NextGen of Customer Service


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The Henn Na Hotel (quite literally “The Weird Hotel’) in Japan, that opened recently, has robots to do most of its customer facing work. The reception, the concierge, the porter and even the cloakroom attendant are all robots. Room service will soon have drones delivering food.

This project, by Hideo Sawada, is designed for an amusement park. Besides entertaining the guests, efficiency and cost saving are the two prime reasons for this endeavor. He plans to perfect the model and recreate another 1000 hotels like it across the globe.

This is but the first step. Soon it may no longer be weird to have hotels completely run by robots the world over. And if this is possible in a hotel, which is a very complex service hub with a lot of physical interaction with the customer, imagine how simple it will be to completely automate customer service in industries where the physical interaction is much less?

With quality of customer service in a global free-fall, this could well become a reality. If service quality doesn’t improve, if organizations don’t get their focus right and CSPs don’t whip themselves into shape, there may soon be options innovated to remove all human intervention from customer service entirely.

This possibility is recognized by businesses as they continue to make huge investments into service automation technology. Large sections of service are already controlled and delivered by automated systems in banking, telephony and e-retailing, to name a few.

The only thing holding businesses back from going the whole nine yards is the incessant talk of empathy towards the customer. This is something that a machine can’t provide – yet. It is possibly the only reason for the continued presence of human interface.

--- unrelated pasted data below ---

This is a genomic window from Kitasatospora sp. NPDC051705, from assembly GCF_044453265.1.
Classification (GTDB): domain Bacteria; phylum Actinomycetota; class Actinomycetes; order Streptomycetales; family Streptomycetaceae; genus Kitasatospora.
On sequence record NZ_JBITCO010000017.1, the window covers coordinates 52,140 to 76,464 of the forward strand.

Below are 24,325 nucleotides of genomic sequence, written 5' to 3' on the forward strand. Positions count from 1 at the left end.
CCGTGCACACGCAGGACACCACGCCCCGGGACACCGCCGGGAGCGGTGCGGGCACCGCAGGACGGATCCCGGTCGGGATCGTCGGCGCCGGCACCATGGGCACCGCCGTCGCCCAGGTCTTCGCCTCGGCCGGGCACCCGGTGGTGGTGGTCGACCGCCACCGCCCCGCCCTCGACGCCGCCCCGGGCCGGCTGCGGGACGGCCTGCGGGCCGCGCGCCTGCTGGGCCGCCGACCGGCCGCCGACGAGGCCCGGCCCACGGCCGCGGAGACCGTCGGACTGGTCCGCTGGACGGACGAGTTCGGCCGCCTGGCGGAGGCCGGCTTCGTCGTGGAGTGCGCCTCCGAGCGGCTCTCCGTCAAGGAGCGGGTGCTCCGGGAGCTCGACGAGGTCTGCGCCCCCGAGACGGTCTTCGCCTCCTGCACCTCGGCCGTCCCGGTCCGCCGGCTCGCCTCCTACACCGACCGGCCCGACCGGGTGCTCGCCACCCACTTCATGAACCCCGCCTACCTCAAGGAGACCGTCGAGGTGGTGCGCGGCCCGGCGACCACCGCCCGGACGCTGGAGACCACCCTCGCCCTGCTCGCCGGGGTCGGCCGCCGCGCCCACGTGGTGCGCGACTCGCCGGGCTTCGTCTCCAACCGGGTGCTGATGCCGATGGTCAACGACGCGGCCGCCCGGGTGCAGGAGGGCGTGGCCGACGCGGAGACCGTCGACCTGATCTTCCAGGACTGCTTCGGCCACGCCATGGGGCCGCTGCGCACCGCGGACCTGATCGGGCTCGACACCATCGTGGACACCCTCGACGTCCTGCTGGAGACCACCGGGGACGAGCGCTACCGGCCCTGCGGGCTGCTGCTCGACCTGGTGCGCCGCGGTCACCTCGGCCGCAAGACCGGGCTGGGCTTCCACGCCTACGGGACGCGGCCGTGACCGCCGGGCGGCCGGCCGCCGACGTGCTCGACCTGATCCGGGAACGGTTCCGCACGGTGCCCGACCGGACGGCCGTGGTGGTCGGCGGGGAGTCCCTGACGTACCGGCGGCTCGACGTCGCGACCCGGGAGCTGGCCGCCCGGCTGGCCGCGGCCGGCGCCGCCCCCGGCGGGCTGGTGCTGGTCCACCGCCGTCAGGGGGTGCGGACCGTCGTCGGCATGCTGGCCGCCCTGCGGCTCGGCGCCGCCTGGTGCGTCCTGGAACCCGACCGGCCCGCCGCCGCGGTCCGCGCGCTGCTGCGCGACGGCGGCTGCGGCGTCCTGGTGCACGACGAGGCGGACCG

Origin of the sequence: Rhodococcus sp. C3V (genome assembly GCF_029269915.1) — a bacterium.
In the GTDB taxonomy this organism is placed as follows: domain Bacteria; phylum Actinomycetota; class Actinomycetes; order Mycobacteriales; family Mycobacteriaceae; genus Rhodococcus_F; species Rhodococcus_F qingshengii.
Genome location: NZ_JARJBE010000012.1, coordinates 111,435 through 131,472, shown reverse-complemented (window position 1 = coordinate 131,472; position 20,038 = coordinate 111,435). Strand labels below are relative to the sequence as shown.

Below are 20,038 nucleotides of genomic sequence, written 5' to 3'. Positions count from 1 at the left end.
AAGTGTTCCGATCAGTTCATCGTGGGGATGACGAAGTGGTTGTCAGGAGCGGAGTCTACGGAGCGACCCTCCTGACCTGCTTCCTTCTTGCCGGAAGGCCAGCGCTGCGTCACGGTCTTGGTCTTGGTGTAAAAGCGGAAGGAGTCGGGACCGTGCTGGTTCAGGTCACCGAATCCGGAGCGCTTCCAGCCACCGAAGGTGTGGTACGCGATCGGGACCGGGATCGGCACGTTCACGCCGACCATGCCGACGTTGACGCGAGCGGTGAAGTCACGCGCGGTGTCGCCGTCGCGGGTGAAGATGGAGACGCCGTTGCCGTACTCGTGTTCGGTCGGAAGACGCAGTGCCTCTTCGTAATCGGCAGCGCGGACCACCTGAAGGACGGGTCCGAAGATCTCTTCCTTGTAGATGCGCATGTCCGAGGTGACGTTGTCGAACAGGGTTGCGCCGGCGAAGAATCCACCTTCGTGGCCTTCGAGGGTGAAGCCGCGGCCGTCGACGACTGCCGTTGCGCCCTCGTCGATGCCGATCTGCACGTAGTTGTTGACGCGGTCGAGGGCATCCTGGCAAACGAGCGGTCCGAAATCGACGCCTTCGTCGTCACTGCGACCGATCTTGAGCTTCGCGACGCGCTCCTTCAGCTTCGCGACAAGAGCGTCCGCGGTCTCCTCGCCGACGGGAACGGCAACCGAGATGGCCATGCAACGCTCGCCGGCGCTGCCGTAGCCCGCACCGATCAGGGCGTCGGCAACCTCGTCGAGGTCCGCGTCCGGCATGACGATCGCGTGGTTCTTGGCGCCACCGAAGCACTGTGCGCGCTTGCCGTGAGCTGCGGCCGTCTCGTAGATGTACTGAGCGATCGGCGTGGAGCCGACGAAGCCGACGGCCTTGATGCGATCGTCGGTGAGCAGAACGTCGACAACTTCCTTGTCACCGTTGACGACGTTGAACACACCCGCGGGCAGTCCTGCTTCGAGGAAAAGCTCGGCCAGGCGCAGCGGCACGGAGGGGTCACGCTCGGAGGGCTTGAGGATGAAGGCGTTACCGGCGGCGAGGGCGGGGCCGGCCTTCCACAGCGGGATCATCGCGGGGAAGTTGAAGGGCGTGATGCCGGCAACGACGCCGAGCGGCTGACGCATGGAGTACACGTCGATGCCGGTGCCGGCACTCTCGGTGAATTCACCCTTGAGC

But take a look at the customer; so comfortable interacting with a screen, be it a cellular phone or a computer. Also, the customer expects empathy only when speaking to a person. On the other hand, they are quite comfortable interacting with a machine that shows no empathy or solace. It isn’t long before they wont miss the absence of a human interface. 

Straight out of a cyborg movie, but this era is just round the corner; and we have only ourselves to blame for dragging service quality into an abyss. Averting or delaying this occurrence is possible, but is not the sole responsibility of the company. Every customer service professional must also make it their personal crusade to deliver service as ordained by the customer – swiftly, accurately and on time.

Are we committed enough to do that?

If not, let’s teach ourselves a new profession, because soon we’ll be the dinosaurs of customer service.

Republished with author's permission from original post.

Sunil Panikker
Sunil Panikker is a business consultant specializing in customer service, operations and business strategy. He has honed his expertise over 30 years of experience, working in senior management positions, with companies having global footprints, and responsibilities that have been cross-functional & multi-locational. His blog shares the experience and expertise assimilated from managing customer experience across multiple diverse industries.


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